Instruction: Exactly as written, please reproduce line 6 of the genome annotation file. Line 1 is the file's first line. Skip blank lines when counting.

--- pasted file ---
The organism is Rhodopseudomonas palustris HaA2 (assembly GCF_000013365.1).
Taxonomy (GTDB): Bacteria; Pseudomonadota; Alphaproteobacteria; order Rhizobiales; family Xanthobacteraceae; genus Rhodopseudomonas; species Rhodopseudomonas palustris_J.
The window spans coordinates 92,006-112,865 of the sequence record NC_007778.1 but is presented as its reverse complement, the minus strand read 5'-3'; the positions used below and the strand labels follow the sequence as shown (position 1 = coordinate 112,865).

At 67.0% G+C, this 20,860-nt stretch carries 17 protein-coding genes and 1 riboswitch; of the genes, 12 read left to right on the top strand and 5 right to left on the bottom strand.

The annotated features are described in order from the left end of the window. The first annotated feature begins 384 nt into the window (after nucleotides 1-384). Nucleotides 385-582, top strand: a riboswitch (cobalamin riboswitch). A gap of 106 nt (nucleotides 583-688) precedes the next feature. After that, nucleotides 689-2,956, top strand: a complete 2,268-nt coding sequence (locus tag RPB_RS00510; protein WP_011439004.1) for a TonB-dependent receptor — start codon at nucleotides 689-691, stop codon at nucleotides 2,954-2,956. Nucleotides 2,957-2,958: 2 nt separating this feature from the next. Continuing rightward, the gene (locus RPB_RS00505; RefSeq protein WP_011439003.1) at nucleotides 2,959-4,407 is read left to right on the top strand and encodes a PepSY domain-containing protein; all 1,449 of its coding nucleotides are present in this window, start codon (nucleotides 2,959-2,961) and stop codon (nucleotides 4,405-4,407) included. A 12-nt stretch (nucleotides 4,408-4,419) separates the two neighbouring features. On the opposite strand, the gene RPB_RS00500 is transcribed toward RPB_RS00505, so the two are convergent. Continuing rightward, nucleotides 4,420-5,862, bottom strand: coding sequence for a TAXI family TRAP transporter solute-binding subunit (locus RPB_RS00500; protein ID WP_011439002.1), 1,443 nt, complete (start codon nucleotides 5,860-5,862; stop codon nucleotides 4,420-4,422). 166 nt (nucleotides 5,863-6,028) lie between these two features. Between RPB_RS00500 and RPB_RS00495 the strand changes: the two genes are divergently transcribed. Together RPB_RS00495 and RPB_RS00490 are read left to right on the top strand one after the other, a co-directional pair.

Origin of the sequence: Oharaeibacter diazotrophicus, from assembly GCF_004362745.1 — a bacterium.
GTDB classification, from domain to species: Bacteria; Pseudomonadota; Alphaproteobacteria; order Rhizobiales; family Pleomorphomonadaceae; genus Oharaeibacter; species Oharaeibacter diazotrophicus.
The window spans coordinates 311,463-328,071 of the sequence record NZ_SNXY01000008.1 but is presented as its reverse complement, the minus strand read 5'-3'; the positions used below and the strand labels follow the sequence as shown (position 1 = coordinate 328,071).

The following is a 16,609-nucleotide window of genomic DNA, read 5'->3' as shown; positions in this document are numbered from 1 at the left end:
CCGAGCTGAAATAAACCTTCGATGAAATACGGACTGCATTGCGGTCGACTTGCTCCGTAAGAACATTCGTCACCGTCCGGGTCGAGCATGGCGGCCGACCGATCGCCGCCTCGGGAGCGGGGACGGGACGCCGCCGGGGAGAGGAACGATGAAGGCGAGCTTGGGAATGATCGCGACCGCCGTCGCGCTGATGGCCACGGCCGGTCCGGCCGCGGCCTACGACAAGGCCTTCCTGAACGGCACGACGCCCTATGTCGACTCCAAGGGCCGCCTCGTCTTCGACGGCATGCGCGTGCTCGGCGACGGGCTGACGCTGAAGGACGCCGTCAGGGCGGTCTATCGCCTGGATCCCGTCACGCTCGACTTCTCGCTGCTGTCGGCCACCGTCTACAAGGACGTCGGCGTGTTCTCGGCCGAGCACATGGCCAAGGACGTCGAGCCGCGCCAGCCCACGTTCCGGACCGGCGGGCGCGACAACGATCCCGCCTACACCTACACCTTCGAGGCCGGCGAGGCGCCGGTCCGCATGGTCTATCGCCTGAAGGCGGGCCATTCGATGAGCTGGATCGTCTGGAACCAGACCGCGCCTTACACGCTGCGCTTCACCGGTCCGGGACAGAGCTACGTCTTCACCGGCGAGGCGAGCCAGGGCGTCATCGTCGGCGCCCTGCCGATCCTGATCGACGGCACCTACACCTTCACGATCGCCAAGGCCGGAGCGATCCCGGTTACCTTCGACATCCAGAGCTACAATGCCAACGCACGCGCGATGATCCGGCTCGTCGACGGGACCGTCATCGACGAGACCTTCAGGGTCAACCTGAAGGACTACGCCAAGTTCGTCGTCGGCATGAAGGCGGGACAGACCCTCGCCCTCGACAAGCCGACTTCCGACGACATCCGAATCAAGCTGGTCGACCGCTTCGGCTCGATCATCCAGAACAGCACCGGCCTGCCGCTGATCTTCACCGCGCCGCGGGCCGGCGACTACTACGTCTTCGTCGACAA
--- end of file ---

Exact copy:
Origin of the sequence: Oharaeibacter diazotrophicus, from assembly GCF_004362745.1 — a bacterium.